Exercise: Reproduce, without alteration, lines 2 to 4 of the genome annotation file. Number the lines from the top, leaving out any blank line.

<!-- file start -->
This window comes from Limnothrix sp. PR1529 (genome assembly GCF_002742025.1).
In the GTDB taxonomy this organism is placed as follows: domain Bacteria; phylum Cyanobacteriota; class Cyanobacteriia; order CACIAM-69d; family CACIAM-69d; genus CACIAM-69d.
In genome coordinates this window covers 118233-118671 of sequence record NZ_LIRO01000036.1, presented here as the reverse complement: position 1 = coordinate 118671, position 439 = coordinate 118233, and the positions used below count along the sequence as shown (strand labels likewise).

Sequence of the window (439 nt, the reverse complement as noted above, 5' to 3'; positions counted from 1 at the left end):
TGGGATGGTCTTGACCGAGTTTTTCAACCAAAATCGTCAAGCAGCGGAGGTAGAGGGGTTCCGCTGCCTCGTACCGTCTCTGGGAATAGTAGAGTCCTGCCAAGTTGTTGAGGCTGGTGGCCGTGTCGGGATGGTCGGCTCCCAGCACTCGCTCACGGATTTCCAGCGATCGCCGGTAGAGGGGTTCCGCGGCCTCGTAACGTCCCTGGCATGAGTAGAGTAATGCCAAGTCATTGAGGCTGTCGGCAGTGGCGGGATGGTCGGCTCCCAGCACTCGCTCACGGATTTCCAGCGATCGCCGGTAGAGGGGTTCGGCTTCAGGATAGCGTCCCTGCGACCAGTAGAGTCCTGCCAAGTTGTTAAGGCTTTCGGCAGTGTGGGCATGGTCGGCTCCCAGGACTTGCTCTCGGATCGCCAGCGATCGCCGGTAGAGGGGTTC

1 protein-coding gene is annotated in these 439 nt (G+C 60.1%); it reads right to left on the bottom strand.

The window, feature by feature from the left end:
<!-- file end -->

In the GTDB taxonomy this organism is placed as follows: domain Bacteria; phylum Cyanobacteriota; class Cyanobacteriia; order CACIAM-69d; family CACIAM-69d; genus CACIAM-69d.
In genome coordinates this window covers 118233-118671 of sequence record NZ_LIRO01000036.1, presented here as the reverse complement: position 1 = coordinate 118671, position 439 = coordinate 118233, and the positions used below count along the sequence as shown (strand labels likewise).

Sequence of the window (439 nt, the reverse complement as noted above, 5' to 3'; positions counted from 1 at the left end):